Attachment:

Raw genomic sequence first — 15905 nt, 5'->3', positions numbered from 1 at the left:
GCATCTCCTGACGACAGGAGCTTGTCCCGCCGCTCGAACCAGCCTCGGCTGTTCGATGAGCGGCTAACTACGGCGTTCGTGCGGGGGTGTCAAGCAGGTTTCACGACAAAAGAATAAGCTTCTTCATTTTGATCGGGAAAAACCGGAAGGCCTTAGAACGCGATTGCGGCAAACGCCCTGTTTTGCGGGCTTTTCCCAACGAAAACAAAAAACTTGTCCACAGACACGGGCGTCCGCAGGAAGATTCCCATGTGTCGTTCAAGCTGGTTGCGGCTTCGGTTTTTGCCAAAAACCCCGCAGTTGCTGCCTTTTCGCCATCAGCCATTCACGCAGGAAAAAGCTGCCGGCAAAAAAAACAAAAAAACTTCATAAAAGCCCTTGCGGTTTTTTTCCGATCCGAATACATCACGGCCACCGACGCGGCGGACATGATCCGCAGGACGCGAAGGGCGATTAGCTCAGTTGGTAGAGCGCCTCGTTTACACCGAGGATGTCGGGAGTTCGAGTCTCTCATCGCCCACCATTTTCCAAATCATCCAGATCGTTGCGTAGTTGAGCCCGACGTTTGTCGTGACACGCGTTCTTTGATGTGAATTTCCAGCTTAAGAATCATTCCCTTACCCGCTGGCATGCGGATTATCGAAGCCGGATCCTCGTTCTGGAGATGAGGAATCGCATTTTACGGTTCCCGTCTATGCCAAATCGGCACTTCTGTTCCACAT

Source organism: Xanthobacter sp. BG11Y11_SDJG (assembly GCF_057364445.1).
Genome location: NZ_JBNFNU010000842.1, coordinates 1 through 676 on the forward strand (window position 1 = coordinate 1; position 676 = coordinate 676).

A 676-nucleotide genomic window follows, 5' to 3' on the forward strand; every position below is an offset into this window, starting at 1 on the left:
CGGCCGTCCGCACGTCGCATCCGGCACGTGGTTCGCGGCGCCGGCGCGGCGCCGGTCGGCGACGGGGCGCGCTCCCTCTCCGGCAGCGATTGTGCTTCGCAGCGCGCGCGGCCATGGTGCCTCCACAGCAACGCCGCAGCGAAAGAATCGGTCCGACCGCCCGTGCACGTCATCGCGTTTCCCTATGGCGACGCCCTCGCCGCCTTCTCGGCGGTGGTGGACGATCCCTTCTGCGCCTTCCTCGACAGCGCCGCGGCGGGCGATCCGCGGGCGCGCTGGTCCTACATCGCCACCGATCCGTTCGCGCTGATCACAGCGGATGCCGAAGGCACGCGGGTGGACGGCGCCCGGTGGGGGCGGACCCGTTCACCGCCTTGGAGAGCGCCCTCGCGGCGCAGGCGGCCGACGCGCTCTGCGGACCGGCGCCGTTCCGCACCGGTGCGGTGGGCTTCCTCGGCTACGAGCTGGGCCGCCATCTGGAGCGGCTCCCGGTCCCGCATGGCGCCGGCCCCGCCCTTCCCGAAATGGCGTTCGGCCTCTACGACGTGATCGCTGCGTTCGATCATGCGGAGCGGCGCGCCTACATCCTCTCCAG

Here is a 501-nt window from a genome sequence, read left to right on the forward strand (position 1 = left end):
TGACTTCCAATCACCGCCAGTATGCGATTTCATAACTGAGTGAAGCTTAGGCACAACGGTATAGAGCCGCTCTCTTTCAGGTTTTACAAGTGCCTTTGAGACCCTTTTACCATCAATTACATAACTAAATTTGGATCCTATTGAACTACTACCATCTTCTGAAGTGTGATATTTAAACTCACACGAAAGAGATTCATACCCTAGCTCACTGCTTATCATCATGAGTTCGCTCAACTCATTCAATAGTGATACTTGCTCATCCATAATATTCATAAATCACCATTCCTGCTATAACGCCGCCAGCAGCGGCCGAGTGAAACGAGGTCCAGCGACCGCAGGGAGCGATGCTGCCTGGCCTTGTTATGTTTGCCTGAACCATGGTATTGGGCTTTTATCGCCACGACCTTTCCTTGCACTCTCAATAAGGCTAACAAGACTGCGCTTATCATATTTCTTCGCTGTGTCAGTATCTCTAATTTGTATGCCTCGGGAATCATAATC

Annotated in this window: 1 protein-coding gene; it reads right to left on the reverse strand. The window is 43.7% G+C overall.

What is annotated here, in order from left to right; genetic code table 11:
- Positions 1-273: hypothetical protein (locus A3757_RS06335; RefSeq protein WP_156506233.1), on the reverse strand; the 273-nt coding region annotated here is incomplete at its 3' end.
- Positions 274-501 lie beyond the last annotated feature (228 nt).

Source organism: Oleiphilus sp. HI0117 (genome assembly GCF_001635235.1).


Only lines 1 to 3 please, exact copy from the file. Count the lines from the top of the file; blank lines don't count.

Raw genomic sequence first — 15905 nt, 5'->3', positions numbered from 1 at the left:
GCATCTCCTGACGACAGGAGCTTGTCCCGCCGCTCGAACCAGCCTCGGCTGTTCGATGAGCGGCTAACTACGGCGTTCGTGCGGGGGTGTCAAGCAGGTTTCACGACAAAAGAATAAGCTTCTTCATTTTGATCGGGAAAAACCGGAAGGCCTTAGAACGCGATTGCGGCAAACGCCCTGTTTTGCGGGCTTTTCCCAACGAAAACAAAAAACTTGTCCACAGACACGGGCGTCCGCAGGAAGATTCCCATGTGTCGTTCAAGCTGGTTGCGGCTTCGGTTTTTGCCAAAAACCCCGCAGTTGCTGCCTTTTCGCCATCAGCCATTCACGCAGGAAAAAGCTGCCGGCAAAAAAAACAAAAAAACTTCATAAAAGCCCTTGCGGTTTTTTTCCGATCCGAATACATCACGGCCACCGACGCGGCGGACATGATCCGCAGGACGCGAAGGGCGATTAGCTCAGTTGGTAGAGCGCCTCGTTTACACCGAGGATGTCGGGAGTTCGAGTCTCTCATCGCCCACCATTTTCCAAATCATCCAGATCGTTGCGTAGTTGAGCCCGACGTTTGTCGTGACACGCGTTCTTTGATGTGAATTTCCAGCTTAAGAATCATTCCCTTACCCGCTGGCATGCGGATTATCGAAGCCGGATCCTCGTTCTGGAGATGAGGAATCGCATTTTACGGTTCCCGTCTATGCCAAATCGGCACTTCTGTTCCACAT

Source organism: Xanthobacter sp. BG11Y11_SDJG (assembly GCF_057364445.1).